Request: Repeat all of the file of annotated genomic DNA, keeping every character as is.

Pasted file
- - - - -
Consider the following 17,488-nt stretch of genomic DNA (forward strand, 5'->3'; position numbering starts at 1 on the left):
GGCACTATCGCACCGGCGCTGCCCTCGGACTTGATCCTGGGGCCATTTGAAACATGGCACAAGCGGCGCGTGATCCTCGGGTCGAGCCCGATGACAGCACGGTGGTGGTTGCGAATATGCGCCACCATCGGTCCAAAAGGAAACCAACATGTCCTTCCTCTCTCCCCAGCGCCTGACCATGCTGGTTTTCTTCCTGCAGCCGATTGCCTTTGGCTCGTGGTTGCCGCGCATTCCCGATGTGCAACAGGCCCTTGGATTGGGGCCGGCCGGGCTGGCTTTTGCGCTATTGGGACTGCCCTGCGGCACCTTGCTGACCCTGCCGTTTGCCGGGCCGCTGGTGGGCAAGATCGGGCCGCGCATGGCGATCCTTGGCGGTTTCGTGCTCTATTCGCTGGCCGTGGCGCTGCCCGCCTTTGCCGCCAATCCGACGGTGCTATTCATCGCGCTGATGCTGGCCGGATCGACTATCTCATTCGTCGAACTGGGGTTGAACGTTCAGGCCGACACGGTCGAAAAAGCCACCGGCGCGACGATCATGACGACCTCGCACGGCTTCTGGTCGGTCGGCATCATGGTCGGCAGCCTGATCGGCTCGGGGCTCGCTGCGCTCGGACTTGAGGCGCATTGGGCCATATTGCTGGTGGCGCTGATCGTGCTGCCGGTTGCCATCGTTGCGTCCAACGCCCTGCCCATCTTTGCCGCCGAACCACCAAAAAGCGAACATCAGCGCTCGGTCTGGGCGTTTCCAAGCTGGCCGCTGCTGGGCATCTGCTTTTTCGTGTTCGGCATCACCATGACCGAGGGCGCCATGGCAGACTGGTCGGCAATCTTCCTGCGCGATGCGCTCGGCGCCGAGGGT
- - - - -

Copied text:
Consider the following 17,488-nt stretch of genomic DNA (forward strand, 5'->3'; position numbering starts at 1 on the left):
GGCACTATCGCACCGGCGCTGCCCTCGGACTTGATCCTGGGGCCATTTGAAACATGGCACAAGCGGCGCGTGATCCTCGGGTCGAGCCCGATGACAGCACGGTGGTGGTTGCGAATATGCGCCACCATCGGTCCAAAAGGAAACCAACATGTCCTTCCTCTCTCCCCAGCGCCTGACCATGCTGGTTTTCTTCCTGCAGCCGATTGCCTTTGGCTCGTGGTTGCCGCGCATTCCCGATGTGCAACAGGCCCTTGGATTGGGGCCGGCCGGGCTGGCTTTTGCGCTATTGGGACTGCCCTGCGGCACCTTGCTGACCCTGCCGTTTGCCGGGCCGCTGGTGGGCAAGATCGGGCCGCGCATGGCGATCCTTGGCGGTTTCGTGCTCTATTCGCTGGCCGTGGCGCTGCCCGCCTTTGCCGCCAATCCGACGGTGCTATTCATCGCGCTGATGCTGGCCGGATCGACTATCTCATTCGTCGAACTGGGGTTGAACGTTCAGGCCGACACGGTCGAAAAAGCCACCGGCGCGACGATCATGACGACCTCGCACGGCTTCTGGTCGGTCGGCATCATGGTCGGCAGCCTGATCGGCTCGGGGCTCGCTGCGCTCGGACTTGAGGCGCATTGGGCCATATTGCTGGTGGCGCTGATCGTGCTGCCGGTTGCCATCGTTGCGTCCAACGCCCTGCCCATCTTTGCCGCCGAACCACCAAAAAGCGAACATCAGCGCTCGGTCTGGGCGTTTCCAAGCTGGCCGCTGCTGGGCATCTGCTTTTTCGTGTTCGGCATCACCATGACCGAGGGCGCCATGGCAGACTGGTCGGCAATCTTCCTGCGCGATGCGCTCGGCGCCGAGGGT